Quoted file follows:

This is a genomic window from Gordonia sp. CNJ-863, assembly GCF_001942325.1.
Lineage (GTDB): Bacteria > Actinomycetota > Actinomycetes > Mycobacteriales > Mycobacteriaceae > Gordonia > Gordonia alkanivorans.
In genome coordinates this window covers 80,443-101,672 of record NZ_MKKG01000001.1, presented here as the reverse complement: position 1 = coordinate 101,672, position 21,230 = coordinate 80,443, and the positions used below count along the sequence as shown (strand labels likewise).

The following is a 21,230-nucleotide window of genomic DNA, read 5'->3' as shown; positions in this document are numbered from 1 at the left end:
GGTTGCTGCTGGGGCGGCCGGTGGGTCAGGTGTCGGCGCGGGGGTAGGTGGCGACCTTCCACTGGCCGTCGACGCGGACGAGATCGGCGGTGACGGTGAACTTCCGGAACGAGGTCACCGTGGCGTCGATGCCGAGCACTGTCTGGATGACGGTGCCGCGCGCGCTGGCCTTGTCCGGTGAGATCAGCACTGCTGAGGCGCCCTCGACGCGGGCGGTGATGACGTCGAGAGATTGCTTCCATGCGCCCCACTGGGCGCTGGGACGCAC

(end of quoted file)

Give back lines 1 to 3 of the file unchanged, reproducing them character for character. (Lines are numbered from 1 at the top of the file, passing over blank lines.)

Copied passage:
This is a genomic window from Gordonia sp. CNJ-863, assembly GCF_001942325.1.
Lineage (GTDB): Bacteria > Actinomycetota > Actinomycetes > Mycobacteriales > Mycobacteriaceae > Gordonia > Gordonia alkanivorans.
In genome coordinates this window covers 80,443-101,672 of record NZ_MKKG01000001.1, presented here as the reverse complement: position 1 = coordinate 101,672, position 21,230 = coordinate 80,443, and the positions used below count along the sequence as shown (strand labels likewise).